Archive for February 11th, 2010

Show Me The Zulu John Banville

Julian Gough slams fellow Irish novelists as ‘priestly caste’ cut off from the culture | Books |

The Booker prize-winning Irish novelist John Banville also agreed that Gough “has a point, or more than one point”, but added that “his notion that shouting the word ‘feck’ – Father Ted has a lot to answer for – and being grossly scatological will make him seem echt Irish only harms his argument”.

“We who were born and continue to live in Ireland are always distressed by the stage-Irish antics so often to be encountered among the sons and daughters of the diaspora,” said Banville. “But it is true, as the critic Declan Kiberd remarks, that no contemporary Irish writer has yet attempted the Great Irish Novel on social and political themes. Where is our Middlemarch, our Doctor Zhivago, our Rabbit trilogy? The fact is Irish fiction tends to be poetic rather than prosaic, which is something that non-Irish reviewers find hard to grasp. John McGahern used to say that there is verse and there is prose, and then there is poetry, and poetry can occur in either form, and that in Ireland it occurs more often in prose than in verse. There may be a grittily realistic novelist even now writing a masterpiece such as Mr Gough says he longs for, and, if so, I applaud her/him.”

What a condescending turdbag John Banville is, assuming one need not be echt Irish to make such a judgement.
He is fond of that sort of thing, of making haughty declarations about what Irish people are really like. One time I heard him in an interview talking about how parochial Irish people were, offering the example of how some woman had asked him if he was John Banville, and when he confirmed this she said “I’m from Wexford too!” By contrast, Banville has been to Prague and loads of other places on a plane, so naturally this was awful. When the Lisbon Treaty was up for its first referendum, he said that more than Eurosceptic, ‘we’ (i.e. the Irish) were Euroignorant, and that the majority of people had no idea about Lisbon or about many other things.

As for Banville’s fiction, it’s a long time since I read any of it and I don’t feel any hankering to go back to it. At the time I thought his was a prose thriving with grim purpose and measured intensity, but in hindsight I think I was a bit of a tube. For people who haven’t read it, to get a sense of the experience of reading it you need to rent out a house somewhere along the east coast, doesn’t matter where. But preferably at the time of year when it’s raining and misty, but doesn’t matter when. And then think about someone who’s dead, even if they don’t seem dead and they may well not be dead. Think about this for about six weeks, but cook yourself the odd hearty repast and smoke the odd cigarette. Do all this in no particular order.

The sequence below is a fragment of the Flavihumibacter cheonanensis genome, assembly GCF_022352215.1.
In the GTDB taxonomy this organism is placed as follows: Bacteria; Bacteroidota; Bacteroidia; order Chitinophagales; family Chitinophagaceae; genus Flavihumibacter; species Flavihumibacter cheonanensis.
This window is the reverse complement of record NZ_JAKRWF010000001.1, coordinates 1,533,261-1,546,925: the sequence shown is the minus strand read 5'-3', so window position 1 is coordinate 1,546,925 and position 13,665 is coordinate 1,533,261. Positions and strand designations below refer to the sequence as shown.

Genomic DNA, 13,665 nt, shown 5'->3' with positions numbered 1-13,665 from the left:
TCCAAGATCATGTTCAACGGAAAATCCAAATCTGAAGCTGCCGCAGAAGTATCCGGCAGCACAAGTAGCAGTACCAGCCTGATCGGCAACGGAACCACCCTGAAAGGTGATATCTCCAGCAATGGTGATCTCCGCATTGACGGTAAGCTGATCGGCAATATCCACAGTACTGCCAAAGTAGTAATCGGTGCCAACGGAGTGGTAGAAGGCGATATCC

Hopefully it was Banville Julian Gough was talking about when he said that ‘the older, more sophisticated Irish writers that want to be Nabokov give me the yellow squirts and a scaldy hole’.

Read this, from Banville, translated from an interview in Spanish here.

I am Irish, and we Irish writers write in English, a foreign language. We don’t feel comfortable, we look at the language from the outside. When I read Nabokov I understand him perfectly, because he also writes English from the outside. An English author tries to make his prose easy and transparent, following the advice of George Orwell: the text should be like a sheet of glass. For me, for the Irish, it shouldn’t be a window, but a lens able to zoom in, zoom out or distort. Look, we come from Irish, an extraordinarily evasive language in which it is not possible to say things directly. You can’t say, for example, “I am a man”. You would need to say something like “I am in my manhood”. Irish is oblique and continuously moves away from the essential whilst English is the opposite, it goes straight to the point. That tension, born in the middle of the 19th century, when we stopped speaking Irish and adopted the English of the empire, created a new and potent language. The language of Wilde, Yeats, Shaw, Joyce, Beckett, different from the English of England, the United States or Australia

You’d never know from him, representing Irish from the outside, that ‘Is fear mé’ is a rather direct form of saying I am a man, which goes straight to the point. Gough is right to refer to Irish novelists of a particular vintage as a ‘priestly caste’, and as good an example of this as any is the way Banville accords himself the privilege of issuing the definitive representation of what Irish people are.

“Ireland is a country of storytellers”, he continues. “Imagine that one of our politicians or one of our bishops does something terrible. OK. You would be interested in knowing exactly how this has happened. For us, that is secondary. What matters to us is how they’re going to explain themselves. If the politician or the bishop is able to justify themselves with grace, that is, with a human and inspiring story, they can get out of trouble without great difficulty.”

The joke in all this is that Banville is out to present himself as the cosmopolitan sophisticate by contrast with the charming but largely backward habits of his compatriots. But his insistent preoccupation with what the Irish are really like points up his inability to transcend his own provincialism.